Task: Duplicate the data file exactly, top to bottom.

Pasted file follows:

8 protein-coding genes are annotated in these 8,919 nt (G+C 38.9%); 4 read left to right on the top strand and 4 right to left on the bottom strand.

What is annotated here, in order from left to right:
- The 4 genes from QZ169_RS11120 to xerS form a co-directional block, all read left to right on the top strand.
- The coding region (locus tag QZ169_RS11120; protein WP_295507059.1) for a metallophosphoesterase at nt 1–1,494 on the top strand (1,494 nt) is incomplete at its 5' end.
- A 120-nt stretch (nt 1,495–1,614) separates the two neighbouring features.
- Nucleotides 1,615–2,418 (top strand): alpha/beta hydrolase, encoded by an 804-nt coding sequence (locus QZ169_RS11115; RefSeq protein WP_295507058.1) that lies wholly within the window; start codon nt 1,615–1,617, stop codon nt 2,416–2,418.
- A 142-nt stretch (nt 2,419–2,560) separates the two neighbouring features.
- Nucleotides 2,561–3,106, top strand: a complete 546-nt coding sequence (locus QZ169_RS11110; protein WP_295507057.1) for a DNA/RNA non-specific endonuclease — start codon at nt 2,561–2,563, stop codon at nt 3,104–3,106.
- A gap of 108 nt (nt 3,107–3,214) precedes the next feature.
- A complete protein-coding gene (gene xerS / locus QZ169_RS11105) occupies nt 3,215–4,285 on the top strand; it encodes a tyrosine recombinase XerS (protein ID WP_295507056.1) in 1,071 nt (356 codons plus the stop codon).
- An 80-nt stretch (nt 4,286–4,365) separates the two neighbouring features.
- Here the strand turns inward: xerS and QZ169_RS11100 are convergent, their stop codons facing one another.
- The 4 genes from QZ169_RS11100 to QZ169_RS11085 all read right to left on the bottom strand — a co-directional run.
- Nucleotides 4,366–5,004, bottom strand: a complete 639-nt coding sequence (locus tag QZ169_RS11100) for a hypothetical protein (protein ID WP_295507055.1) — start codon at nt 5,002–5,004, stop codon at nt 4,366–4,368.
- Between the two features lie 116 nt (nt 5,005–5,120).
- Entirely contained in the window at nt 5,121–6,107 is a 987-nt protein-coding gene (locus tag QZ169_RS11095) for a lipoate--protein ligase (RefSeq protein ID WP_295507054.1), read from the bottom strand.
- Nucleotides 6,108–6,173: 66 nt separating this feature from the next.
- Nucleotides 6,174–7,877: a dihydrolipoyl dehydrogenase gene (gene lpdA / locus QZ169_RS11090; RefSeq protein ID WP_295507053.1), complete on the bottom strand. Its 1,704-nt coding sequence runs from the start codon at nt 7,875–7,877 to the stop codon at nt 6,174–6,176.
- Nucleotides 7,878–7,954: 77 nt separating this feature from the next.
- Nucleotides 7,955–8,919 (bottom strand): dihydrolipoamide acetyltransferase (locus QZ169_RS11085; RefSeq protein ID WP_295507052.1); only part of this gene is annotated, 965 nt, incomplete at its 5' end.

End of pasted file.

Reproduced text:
8 protein-coding genes are annotated in these 8,919 nt (G+C 38.9%); 4 read left to right on the top strand and 4 right to left on the bottom strand.

What is annotated here, in order from left to right:
- The 4 genes from QZ169_RS11120 to xerS form a co-directional block, all read left to right on the top strand.
- The coding region (locus tag QZ169_RS11120; protein WP_295507059.1) for a metallophosphoesterase at nt 1–1,494 on the top strand (1,494 nt) is incomplete at its 5' end.
- A 120-nt stretch (nt 1,495–1,614) separates the two neighbouring features.
- Nucleotides 1,615–2,418 (top strand): alpha/beta hydrolase, encoded by an 804-nt coding sequence (locus QZ169_RS11115; RefSeq protein WP_295507058.1) that lies wholly within the window; start codon nt 1,615–1,617, stop codon nt 2,416–2,418.
- A 142-nt stretch (nt 2,419–2,560) separates the two neighbouring features.
- Nucleotides 2,561–3,106, top strand: a complete 546-nt coding sequence (locus QZ169_RS11110; protein WP_295507057.1) for a DNA/RNA non-specific endonuclease — start codon at nt 2,561–2,563, stop codon at nt 3,104–3,106.
- A gap of 108 nt (nt 3,107–3,214) precedes the next feature.
- A complete protein-coding gene (gene xerS / locus QZ169_RS11105) occupies nt 3,215–4,285 on the top strand; it encodes a tyrosine recombinase XerS (protein ID WP_295507056.1) in 1,071 nt (356 codons plus the stop codon).
- An 80-nt stretch (nt 4,286–4,365) separates the two neighbouring features.
- Here the strand turns inward: xerS and QZ169_RS11100 are convergent, their stop codons facing one another.
- The 4 genes from QZ169_RS11100 to QZ169_RS11085 all read right to left on the bottom strand — a co-directional run.
- Nucleotides 4,366–5,004, bottom strand: a complete 639-nt coding sequence (locus tag QZ169_RS11100) for a hypothetical protein (protein ID WP_295507055.1) — start codon at nt 5,002–5,004, stop codon at nt 4,366–4,368.
- Between the two features lie 116 nt (nt 5,005–5,120).
- Entirely contained in the window at nt 5,121–6,107 is a 987-nt protein-coding gene (locus tag QZ169_RS11095) for a lipoate--protein ligase (RefSeq protein ID WP_295507054.1), read from the bottom strand.
- Nucleotides 6,108–6,173: 66 nt separating this feature from the next.
- Nucleotides 6,174–7,877: a dihydrolipoyl dehydrogenase gene (gene lpdA / locus QZ169_RS11090; RefSeq protein ID WP_295507053.1), complete on the bottom strand. Its 1,704-nt coding sequence runs from the start codon at nt 7,875–7,877 to the stop codon at nt 6,174–6,176.
- Nucleotides 7,878–7,954: 77 nt separating this feature from the next.
- Nucleotides 7,955–8,919 (bottom strand): dihydrolipoamide acetyltransferase (locus QZ169_RS11085; RefSeq protein ID WP_295507052.1); only part of this gene is annotated, 965 nt, incomplete at its 5' end.